A recent Israeli study in the journal Andrology did find that there was a temporary reduction in sperm count of about 22% among samples from donors three months after the second dose of Pfizer’s vaccine.

But an author of the study told The Associated Press the findings were not cause for alarm, and are typical of what’s seen with a fever.

“The observation we saw, which is characterized by ‘window’ of impairment 3 months after vaccination, is very similar to previously reported sperm decline after common febrile diseases (such as flu),” Dr. Itai Gat, of the Shamir Medical Center in Israel, said in an email.

The researchers found at six months that the reduction “disappeared,” Gat said. “We came to the conclusion that impairment is temporary and long term outcome remains good.”

Dr. Ranjith Ramasamy, director of male reproductive medicine and surgery at the University of Miami’s health system, who has separately researched the issue, told the AP the Israeli study was small but added interesting information to the field.

It “would be among the first to demonstrate that COVID-19 vaccines (specifically Pfizer) could lead to a decrease in sperm parameters in the short-term,” Ramasamy said in an email.

“Importantly, the authors note that unlike the actual SARS-CoV-2 virus that can cross the blood-testis barrier and impact the local testicular environment — these temporary decreases described in this study are most likely attributed to the fever some people experience with vaccination,” Ramasamy said.


Fact Check: Does Pfizer COVID Vaccine Lower Sperm Quality?

By Ed Browne On 6/22/22 at 11:54 AM EDT

On June 17, a study was published in the journal Andrology titled ‘COVID-19 vaccination BNT162b2 temporarily impairs semen concentration and total motile count among semen donors’.

The authors stressed that rather than being concerning, their results “confirm previous reports regarding vaccines’ overall safety and reliability despite minor short-term side effects.”

The study reads: “Since misinformation about health-related subjects represents a public health threat, our findings should support vaccination programs.”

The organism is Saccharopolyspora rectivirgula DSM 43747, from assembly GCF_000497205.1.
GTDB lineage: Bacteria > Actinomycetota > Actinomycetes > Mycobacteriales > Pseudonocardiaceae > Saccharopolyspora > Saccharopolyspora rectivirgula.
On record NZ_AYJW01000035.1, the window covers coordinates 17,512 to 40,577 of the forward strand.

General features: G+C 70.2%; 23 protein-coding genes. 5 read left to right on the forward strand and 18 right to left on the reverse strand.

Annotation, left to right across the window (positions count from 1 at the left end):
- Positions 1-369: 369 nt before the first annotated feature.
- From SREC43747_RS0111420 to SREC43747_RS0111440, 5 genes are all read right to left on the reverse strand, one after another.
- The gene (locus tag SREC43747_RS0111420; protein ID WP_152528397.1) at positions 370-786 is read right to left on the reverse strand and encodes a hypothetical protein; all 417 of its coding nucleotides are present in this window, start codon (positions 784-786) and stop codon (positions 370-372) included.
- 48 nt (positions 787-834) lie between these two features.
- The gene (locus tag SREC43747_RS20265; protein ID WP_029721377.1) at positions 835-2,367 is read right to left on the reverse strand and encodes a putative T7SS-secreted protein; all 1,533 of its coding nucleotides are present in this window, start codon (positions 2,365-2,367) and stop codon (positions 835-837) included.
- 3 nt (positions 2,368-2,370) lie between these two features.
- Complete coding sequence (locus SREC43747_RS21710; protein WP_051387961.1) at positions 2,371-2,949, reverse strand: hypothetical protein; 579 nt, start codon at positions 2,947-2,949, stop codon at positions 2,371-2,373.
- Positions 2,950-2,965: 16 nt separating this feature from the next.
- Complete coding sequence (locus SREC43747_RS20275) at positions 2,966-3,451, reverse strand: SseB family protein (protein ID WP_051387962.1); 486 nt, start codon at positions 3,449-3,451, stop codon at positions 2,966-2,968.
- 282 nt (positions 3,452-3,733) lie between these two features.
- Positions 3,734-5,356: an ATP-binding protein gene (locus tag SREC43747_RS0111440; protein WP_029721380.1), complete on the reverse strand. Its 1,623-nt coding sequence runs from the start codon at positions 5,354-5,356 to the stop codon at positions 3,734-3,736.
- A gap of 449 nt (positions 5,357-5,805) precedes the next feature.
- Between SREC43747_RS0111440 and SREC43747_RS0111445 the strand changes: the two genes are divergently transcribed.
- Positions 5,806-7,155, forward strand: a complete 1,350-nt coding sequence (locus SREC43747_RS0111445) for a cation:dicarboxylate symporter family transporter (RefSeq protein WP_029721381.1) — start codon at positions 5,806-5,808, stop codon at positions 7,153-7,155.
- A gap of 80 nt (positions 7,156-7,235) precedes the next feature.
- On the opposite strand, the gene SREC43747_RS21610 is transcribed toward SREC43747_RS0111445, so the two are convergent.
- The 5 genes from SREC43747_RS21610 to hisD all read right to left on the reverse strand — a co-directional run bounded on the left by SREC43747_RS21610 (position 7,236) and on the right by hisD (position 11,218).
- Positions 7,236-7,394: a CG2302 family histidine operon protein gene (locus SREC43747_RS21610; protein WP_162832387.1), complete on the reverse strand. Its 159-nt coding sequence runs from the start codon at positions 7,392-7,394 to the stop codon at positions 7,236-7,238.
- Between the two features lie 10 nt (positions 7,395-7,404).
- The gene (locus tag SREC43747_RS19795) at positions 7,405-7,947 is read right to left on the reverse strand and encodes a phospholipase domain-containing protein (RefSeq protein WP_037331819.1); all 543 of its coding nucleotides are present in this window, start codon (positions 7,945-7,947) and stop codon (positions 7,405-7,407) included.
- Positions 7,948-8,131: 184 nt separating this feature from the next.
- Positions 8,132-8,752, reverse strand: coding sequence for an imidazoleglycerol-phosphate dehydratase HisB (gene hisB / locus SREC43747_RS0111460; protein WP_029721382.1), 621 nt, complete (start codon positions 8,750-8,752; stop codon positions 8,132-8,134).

It is also not the only study to investigate vaccines and sperm quality. One study, due to be published in The International Journal of Gynecology & Obstetrics next month and published online in February, suggested that vaccines have no ill effects on sperm quality, based on 898 samples from 33 men. These men’s sperm samples were tested once before their second Pfizer vaccine shot and once again at least 72 days after.

In fact, that study even suggested that total sperm count and total motile count increased after the second vaccine compared to before vaccination.

A June, 2021 study published in The Journal of the American Medical Association involving 45 men came to a similar conclusion, appearing to show that there were “no significant decreases in any sperm parameter” before and after two doses of either the Pfizer or Moderna vaccines, and also appeared to show an increase. The authors suggested this increase was “within normal individual variation and may be influenced by regression to the mean.”

Mostly False.

One study does indeed appear to show that a second vaccine dose coincided with a temporary decline in sperm count that later recovered, but it is not a conclusive study and multiple earlier studies had shown the opposite to be true. More research on this topic is needed.